The force of Harris’ argument is challenged, however, by the progressive advances made by the world’s religions- advances that stem from the traditions themselves, or work in a kind of dialectical system made up of believer, scripture, and world, with each informing the other. In spite of the attempts of some fundamentalists in every faith to turn religion into an entirely reactionary force, religious ideas and communities have themselves often been forces for justice. Imagine the Civil Rights movement without the Reverend Martin Luther King and his idea of the Beloved Community, or Gandhi without the Bhagavad-Gita, or Malcolm X without the Qur’an. Harris similarly overlooks the Buddha’s role in disrupting the caste system, or Mohammad’s role in uplifting women and the oppressed. At its inception in 610 CE, Islam introduced the revolutionary concept of equality of all people, regardless of gender or social status. Islam became a liberating force uniting warring Berbers and for women this meant an enhanced position. As Lisa Beyer put it in Time Magazine, “For his day, the Prophet Muhammad was a feminist.” Actively engaged in liberating the marginalized sections of society, the principles Mohammad established through the Qur’an enhanced the position of women. For his time and place, Mohammad’s statement that “The best Islam is that you feed the hungry and spread peace among people you know and those you do not know,” was truly revolutionary and ran directly counter to more repressive Arabian tribal values. The same emphasis on equality- Paul’s insistence that there is neither male nor female, Jew nor Greek, Christ- can be found in the Christian faith. Far from being alterations to the faith that were spurred by external notions of progress, these are clear examples of a progressive morality that grew out of religious traditions and religious communities that were, of course, rooted in particular cultural contexts.
Will sound reason and a cursory understanding of history convince the 40% of North Carolinians who favor outlawing Islam that they are misguided? Will it dissuade an arsonist from burning down a mosque and instead look to the social and political roots of extremism- roots that are inextricably connected to the United States’ own imperialistic role in the Islamic world? When one considers our long history of demonizing the “other”- particularly immigrants- it is doubtful. Popular enthusiasm for an easily identifiable enemy and a strong leader to save us from that enemy, the intellectual challenge of accepting a nuanced reading of history and geopolitics, along with decades of ingrained racial hatred are not easy obstacles to overcome. Just as material conditions give rise to a religious “type”, they also give rise to a political type. In this case, the same sense of hopelessness that turns a young Muslim into a soldier for ISIS turns vulnerable Americans- particularly white Americans- toward demagogues and the politics of hate. In an era of neoliberal austerity, where all hope for a meaningful future is shredded like so many social safety nets, extremism and polarization will increasingly become the new normal. It is the root causes of extremism that need to be addressed, not its symptoms.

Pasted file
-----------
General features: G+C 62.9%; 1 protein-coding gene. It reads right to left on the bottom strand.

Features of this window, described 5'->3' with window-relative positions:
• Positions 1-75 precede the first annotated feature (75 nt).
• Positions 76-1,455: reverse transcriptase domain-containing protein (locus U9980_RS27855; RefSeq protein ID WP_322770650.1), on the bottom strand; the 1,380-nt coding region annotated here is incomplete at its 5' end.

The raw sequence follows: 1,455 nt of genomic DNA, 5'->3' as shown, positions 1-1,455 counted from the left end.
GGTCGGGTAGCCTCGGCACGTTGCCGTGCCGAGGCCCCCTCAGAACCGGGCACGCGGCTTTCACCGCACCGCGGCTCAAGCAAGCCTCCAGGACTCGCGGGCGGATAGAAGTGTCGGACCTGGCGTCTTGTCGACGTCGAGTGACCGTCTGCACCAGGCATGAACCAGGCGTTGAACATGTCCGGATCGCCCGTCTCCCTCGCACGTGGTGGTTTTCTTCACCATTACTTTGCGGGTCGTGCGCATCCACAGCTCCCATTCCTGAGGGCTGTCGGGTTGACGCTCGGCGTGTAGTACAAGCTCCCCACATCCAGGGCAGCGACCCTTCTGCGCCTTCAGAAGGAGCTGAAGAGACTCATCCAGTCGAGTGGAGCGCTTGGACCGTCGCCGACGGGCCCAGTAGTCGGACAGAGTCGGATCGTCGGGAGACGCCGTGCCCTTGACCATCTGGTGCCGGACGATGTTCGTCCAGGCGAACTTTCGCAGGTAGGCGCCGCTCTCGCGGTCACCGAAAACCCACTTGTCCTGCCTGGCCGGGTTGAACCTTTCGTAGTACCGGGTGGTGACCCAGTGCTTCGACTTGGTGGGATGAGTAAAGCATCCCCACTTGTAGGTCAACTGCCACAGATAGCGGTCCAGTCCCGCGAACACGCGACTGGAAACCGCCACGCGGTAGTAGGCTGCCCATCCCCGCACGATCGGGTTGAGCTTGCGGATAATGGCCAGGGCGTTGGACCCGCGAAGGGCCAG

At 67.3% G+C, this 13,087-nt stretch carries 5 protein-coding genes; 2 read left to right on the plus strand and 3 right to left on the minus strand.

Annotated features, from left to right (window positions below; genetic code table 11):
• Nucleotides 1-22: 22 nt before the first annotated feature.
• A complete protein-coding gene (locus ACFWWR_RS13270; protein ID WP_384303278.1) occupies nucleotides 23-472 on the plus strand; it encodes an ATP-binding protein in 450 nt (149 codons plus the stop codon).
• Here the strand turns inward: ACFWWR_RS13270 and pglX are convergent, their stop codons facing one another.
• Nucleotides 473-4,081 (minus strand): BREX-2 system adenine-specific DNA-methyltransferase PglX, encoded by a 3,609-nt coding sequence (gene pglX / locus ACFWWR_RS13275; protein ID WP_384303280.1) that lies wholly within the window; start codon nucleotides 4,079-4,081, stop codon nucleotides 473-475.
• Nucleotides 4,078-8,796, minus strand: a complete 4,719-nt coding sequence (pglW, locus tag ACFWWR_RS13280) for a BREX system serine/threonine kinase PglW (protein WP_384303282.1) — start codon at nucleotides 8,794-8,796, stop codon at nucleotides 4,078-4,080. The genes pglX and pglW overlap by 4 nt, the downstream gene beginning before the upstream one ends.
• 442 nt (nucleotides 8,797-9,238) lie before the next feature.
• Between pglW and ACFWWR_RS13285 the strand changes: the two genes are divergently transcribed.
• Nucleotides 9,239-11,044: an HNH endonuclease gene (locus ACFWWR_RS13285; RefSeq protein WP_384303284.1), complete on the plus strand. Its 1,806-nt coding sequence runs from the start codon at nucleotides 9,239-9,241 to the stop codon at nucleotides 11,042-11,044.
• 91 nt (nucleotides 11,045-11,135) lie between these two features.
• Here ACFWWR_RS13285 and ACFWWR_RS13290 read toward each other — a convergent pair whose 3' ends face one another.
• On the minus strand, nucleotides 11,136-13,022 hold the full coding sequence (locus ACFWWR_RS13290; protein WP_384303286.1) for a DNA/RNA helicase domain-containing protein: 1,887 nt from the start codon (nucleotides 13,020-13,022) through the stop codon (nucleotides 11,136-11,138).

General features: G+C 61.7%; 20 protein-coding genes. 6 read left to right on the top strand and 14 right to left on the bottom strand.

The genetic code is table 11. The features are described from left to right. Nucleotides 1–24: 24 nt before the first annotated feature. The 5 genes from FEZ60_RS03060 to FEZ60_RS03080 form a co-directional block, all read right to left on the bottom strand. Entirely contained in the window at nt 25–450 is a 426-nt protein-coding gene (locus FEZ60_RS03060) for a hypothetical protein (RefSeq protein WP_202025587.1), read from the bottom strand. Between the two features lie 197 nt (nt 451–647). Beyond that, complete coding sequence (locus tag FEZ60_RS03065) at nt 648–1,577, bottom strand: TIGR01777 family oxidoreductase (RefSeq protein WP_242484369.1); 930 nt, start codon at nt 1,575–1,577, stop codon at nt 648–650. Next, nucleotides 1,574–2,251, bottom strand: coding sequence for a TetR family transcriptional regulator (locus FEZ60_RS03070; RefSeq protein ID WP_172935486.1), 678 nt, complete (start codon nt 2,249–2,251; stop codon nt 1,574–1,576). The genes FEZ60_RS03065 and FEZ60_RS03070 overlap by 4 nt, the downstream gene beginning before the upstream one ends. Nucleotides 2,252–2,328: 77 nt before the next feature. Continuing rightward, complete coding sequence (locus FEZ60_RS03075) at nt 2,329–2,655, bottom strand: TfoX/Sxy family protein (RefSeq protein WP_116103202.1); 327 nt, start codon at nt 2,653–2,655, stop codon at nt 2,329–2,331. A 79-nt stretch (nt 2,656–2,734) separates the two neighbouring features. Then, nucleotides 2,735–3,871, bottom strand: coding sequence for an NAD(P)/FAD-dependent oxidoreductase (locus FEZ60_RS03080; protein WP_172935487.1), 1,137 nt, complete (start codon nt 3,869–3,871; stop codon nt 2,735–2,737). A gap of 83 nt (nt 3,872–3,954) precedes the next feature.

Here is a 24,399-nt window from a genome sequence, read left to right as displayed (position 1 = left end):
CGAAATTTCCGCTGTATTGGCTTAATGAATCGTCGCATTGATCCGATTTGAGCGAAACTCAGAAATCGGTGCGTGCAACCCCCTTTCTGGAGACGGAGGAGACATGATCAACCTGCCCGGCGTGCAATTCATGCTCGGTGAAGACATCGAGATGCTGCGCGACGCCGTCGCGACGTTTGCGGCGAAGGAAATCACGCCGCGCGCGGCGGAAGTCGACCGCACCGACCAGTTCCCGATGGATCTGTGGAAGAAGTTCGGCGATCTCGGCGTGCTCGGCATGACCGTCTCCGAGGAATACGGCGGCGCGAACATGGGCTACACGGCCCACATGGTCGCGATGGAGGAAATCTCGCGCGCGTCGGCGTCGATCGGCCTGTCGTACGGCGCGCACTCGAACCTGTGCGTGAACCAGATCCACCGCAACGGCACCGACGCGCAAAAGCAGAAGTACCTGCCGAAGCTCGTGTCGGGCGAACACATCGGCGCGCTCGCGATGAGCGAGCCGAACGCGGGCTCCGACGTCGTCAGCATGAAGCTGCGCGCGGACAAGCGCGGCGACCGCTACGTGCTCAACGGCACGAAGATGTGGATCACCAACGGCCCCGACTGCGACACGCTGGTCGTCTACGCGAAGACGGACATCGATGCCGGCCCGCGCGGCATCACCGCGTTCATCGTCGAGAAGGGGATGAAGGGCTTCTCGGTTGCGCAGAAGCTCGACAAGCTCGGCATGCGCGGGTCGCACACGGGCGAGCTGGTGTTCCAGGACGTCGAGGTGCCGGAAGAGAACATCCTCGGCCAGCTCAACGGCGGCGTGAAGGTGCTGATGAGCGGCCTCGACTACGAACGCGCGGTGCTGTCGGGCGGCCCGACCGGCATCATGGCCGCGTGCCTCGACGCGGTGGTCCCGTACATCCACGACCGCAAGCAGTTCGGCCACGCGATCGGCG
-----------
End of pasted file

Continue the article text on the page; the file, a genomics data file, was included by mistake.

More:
So what can we do? Continue to act on our principles. Continue to connect to the justice filled heart of spiritual belief and practice. Continue to build connections with our Muslim brothers and sisters in our communities and demand an end to racial injustice, bigotry, and religious intolerance. Continue to craft our own counter-narrative that puts love and reason above hate and irrationality. We may not win, but we are possessed by a moral imperative to fight for the good and the just, so fight we must.
 Sam Harris, Letter to a Christian Nation (New York: Alfred A. Knopf, 2006), 49.
 Lisa Beyer, “The Women of Islam,” Time Magazine (2001).http://content.time.com/time/world/article/0,8599,185647,00.html
 Mary Pat Fisher, Living Religions (Boston: Pearson, 2014), 383.